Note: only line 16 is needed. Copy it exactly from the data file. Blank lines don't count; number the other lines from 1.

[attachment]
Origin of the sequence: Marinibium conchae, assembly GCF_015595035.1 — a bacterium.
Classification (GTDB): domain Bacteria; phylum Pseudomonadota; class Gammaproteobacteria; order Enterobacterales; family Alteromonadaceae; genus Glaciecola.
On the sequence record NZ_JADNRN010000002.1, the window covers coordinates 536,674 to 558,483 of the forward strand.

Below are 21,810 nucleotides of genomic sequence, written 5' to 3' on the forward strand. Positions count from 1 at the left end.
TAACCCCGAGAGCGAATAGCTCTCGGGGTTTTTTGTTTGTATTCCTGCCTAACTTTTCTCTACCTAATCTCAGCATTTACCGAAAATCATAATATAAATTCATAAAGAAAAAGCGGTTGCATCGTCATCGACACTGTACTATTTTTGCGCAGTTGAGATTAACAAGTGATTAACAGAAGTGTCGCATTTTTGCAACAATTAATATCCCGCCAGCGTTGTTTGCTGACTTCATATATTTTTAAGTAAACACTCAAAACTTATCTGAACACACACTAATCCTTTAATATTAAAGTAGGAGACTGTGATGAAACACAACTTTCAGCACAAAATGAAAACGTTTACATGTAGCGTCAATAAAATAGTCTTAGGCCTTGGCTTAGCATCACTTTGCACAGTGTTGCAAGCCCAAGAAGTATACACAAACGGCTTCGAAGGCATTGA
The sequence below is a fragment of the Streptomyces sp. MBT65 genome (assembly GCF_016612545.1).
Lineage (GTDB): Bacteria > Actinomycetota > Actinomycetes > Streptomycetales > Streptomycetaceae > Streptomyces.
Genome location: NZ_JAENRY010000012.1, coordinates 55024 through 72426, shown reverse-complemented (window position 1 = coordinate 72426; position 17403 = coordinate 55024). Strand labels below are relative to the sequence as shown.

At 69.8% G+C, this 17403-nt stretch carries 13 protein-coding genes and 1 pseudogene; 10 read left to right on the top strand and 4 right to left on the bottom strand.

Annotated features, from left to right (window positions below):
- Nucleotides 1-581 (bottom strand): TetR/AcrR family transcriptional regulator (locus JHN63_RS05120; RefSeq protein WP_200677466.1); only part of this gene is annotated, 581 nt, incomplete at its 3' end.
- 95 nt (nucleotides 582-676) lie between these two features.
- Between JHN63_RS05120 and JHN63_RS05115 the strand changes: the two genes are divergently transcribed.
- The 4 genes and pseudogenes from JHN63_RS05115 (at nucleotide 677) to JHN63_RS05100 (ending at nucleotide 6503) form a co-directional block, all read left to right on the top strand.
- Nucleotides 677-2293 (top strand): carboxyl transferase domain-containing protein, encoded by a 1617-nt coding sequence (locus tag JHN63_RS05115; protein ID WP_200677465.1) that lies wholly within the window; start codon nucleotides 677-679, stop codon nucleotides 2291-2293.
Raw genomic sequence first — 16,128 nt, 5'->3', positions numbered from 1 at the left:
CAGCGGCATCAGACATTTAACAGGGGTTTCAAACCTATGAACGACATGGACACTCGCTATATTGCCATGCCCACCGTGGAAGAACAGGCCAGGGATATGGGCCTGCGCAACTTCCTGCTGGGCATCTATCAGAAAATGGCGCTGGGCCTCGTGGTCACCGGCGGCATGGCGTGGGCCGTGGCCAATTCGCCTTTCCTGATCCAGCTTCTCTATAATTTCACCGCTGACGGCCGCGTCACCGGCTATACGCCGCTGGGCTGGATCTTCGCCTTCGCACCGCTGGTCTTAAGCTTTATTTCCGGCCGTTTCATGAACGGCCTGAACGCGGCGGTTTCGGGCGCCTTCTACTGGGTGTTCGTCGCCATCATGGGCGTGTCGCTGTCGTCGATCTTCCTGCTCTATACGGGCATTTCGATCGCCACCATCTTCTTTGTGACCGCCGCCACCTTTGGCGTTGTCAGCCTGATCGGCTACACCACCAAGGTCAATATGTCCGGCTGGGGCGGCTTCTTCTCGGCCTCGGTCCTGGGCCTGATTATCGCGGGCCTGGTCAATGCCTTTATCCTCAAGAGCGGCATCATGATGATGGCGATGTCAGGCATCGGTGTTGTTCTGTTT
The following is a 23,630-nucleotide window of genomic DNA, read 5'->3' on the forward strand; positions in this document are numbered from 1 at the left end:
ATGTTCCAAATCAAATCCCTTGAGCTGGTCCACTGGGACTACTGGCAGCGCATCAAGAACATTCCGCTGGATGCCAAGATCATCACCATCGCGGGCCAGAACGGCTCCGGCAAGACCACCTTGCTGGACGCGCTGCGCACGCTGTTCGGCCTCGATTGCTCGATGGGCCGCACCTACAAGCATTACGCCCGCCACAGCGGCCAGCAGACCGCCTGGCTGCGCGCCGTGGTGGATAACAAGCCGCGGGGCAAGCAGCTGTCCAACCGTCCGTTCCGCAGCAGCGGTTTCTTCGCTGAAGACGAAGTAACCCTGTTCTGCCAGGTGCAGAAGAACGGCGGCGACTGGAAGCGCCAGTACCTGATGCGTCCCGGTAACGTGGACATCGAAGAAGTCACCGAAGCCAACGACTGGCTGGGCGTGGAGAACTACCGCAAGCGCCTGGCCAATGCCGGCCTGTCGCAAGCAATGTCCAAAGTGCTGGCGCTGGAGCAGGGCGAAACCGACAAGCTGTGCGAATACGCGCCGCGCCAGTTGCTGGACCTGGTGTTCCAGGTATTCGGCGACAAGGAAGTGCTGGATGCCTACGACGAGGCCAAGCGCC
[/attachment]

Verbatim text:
Raw genomic sequence first — 16,128 nt, 5'->3', positions numbered from 1 at the left: